Sunday, 15 March 2009

Late Twentieth century

“It is indeed within the consciousness of a solemn trust, held under the sovereignty of the Most High God the Creator, that man is required to look around at other orders of creation, all of which exist, by divine decree, along side of him. These orders have their rights, difficult though it may be to define precisely what they are. It is, of course, because of this difficulty that it is easier to talk in general terms; to recognise an over-all responsibility; to see our stewardship as a trust held under God – it is easier to do this rather than to see in practice what this means.”

Archdeacon Edward Carpenter, Ph.D,
(later Dean of Westminster Abbey)
From ‘Man’s relationship with the animal creation’ – a sermon delivered at the Abbey following publication of the ‘Brambell Report’ on factory farming.

Transcript published in The British Vegetarian, July-August 1966

“We must act, and act quickly, to see that the rights of animals to a happy life is recognised…

A religion, in fact, which fails to recognise these rights cannot be thought of as true religion.”

Rev. R.C.R. Adkins, M.A.
Religion and the Rights of Animals

The British Vegetarian, November/December 1967

“We can by-pass the question of ‘rights’ as a legal irrelevancy, since there can hardly be a juridical relation between beings of different species. But we cannot blind ourselves to the affinity of nature between man and the higher animals which share his sensitive qualities. Such an affinity, such a community of pleasures and pains, entails claims and obligations which are just as real whether or not you call them ‘rights’ and ‘duties’. We cannot refuse all consideration for the feelings of other beings just because they cannot speak and reason like ourselves.”

Rev. Basil Wrighton, M.A.,
‘Away with Dogmatic Slumber’ – The Ark, June 1968

(reprinted in Reason, Religion and the Animals – Catholic Study Circle for Animal Welfare, 1987)

“(animals) …have very positive rights because they are God’s creatures. If we have to speak with absolute accuracy we must say that God has the right to have all his creatures treated with proper respect.”

Cardinal Heenan

Foreword to God’s Animals by Ambrose Agius,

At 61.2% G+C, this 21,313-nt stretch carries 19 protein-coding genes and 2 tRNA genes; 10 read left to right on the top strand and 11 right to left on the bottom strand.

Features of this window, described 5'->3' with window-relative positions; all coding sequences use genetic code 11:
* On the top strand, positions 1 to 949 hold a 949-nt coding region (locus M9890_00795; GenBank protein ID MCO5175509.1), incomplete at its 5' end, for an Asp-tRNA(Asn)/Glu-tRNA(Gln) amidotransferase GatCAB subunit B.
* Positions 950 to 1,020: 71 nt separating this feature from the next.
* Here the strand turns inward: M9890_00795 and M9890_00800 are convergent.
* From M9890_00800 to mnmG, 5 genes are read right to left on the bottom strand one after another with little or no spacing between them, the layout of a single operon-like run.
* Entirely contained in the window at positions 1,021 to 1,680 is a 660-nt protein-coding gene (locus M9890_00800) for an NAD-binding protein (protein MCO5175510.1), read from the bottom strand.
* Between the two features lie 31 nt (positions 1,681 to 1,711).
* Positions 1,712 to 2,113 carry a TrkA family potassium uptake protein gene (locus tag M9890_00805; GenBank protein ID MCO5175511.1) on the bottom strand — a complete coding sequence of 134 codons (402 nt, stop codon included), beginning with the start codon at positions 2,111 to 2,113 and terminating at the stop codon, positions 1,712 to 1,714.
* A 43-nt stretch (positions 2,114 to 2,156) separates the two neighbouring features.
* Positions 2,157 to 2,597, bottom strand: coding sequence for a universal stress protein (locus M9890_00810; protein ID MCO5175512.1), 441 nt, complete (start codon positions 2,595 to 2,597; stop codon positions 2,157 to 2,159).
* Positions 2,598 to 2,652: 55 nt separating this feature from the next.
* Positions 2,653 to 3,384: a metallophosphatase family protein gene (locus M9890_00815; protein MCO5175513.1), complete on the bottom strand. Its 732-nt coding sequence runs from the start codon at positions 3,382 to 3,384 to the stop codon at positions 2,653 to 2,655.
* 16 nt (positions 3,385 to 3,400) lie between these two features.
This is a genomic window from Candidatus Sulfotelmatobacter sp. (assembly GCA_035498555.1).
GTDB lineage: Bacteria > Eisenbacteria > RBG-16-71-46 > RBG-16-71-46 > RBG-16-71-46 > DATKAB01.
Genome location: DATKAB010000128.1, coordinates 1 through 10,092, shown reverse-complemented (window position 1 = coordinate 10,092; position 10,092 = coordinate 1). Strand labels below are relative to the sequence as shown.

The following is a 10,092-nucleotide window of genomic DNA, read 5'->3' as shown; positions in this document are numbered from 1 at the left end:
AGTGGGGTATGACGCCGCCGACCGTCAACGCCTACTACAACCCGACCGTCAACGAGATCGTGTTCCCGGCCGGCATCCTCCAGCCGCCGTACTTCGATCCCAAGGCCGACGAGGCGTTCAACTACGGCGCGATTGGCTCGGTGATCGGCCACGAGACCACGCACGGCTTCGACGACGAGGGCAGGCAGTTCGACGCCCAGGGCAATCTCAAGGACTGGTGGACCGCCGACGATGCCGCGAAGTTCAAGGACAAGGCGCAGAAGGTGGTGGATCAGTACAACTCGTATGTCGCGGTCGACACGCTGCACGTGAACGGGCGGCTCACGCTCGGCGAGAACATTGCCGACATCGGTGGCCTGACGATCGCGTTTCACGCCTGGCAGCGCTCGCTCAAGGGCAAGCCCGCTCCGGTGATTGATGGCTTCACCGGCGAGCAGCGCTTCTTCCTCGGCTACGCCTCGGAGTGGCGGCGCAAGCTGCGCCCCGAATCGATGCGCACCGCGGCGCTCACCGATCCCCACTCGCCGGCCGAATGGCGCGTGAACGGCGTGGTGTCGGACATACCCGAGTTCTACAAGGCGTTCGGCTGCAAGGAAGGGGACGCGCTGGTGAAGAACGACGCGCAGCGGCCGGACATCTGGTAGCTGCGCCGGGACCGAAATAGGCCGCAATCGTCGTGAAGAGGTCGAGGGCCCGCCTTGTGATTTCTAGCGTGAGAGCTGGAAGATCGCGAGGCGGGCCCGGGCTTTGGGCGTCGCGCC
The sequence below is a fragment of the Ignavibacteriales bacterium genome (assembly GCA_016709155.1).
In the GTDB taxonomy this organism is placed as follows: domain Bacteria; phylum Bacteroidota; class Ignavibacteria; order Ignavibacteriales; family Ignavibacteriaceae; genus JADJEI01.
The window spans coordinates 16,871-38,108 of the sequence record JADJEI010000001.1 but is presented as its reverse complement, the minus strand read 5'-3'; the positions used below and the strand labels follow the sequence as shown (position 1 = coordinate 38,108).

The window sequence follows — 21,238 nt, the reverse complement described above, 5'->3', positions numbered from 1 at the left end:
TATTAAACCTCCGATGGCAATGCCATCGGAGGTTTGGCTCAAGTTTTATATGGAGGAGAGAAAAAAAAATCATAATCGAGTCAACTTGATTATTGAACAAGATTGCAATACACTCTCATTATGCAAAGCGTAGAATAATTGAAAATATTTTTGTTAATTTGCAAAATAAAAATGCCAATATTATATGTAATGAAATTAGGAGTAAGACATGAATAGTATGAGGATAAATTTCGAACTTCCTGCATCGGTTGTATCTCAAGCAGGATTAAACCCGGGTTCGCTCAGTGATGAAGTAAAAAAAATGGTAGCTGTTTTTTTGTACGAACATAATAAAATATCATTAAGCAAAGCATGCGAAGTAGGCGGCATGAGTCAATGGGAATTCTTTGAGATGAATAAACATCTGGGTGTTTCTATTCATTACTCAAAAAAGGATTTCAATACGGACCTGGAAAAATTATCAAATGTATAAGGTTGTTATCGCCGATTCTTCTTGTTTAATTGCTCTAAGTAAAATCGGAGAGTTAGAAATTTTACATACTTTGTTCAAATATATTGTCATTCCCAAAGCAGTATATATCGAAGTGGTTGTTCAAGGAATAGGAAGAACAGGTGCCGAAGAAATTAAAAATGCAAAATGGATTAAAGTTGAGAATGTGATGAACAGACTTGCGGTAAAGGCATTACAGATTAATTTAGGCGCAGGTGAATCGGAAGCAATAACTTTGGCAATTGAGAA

(Catholic Study Circle for Animal Welfare, 1970)

“We speak of human rights. I think we should also speak of animal rights and natural rights, but there must be some radical re-orientation in current attitudes and thinking before these rights are recognised and respected.”

Launcelot Fleming, MS, DD, DCL, KCVO,
Bishop of Norwich

The Living World, Vol.1, no.2
(Journal of Crusade Against All Cruelty to Animals, 1970)

“…the time has come when we must act responsibly towards the rights of animals and cease to accept the view that man has authority for exercising an absolute dominion”.

Canon Eric Turnbull
Worcester Evening News, June 26th 1972

“We have to ask whether the ethical sphere, as we have become accustomed to understand it, is for man alone. We have to ask what rational ground we have for continuing to interpret the welfare of animals in terms of our own, or whether we can actually be imaginative enough to recognise certain rights of other species.”

Andrew Linzey
Animal Rights – A Christian Assessment of Man’s Treatment of Animals
SCM Press Ltd., 1976, p7

“The rights of animals are protected. The animals must have their day of rest as men must have it (Exodus 20.10; 23.12). If a nest is harried, the mother bird must never be killed, but must always be let go (Deuteronomy 22. 6, 7). When the ox is drawing the heavy sled that threshes the grain, he must never be muzzled. He must, as it were, be allowed to have a share in the fruit of his labours (Deuteronomy 25.4).”

The Revd Professor William Barclay
Man and the Beasts’ – Life and Work, January 1976
(Church of Scotland magazine)

“Animals, as part of God’s creation, have rights which must be respected. It behoves us always to be sensitive to their needs and to the reality of their pain.”

Dr. Donald Coggan, Archbishop of Canterbury
Presidential message to the Annual General Meeting of the R.S.P.C.A.
RSPCA Today, July 1977

“Animals obviously do not have human rights, for their life has a different purpose and function. They would have no use for our social and political rights. But what of those other “rights” (there is no other word for it) which their Creator must have given them (not against himself but against us) when he placed them on this earth – rights which follow from the physical nature they share with us humans, from the needs and appetites we have in common and our common capacity for pleasure and pain?”

Rev. Basil Wrighton
(unpublished) Letter to a columnist in The Universe dated 19th July, 1982
Reprinted in The Ark, No. 136, August 1982

“Has perhaps the time come to work for a charter for the defence and protection of the animal world? There are many problems to be faced. I need hardly tell you of the wide range of problems – vivisection, often under cruel conditions, cruel experiments for scientific or even cosmetic purposes and some practises concerning performing animals.”

Bishop Agnellus Andrew
Bishop urges animal rights code’ – The Universe, October 12, 1984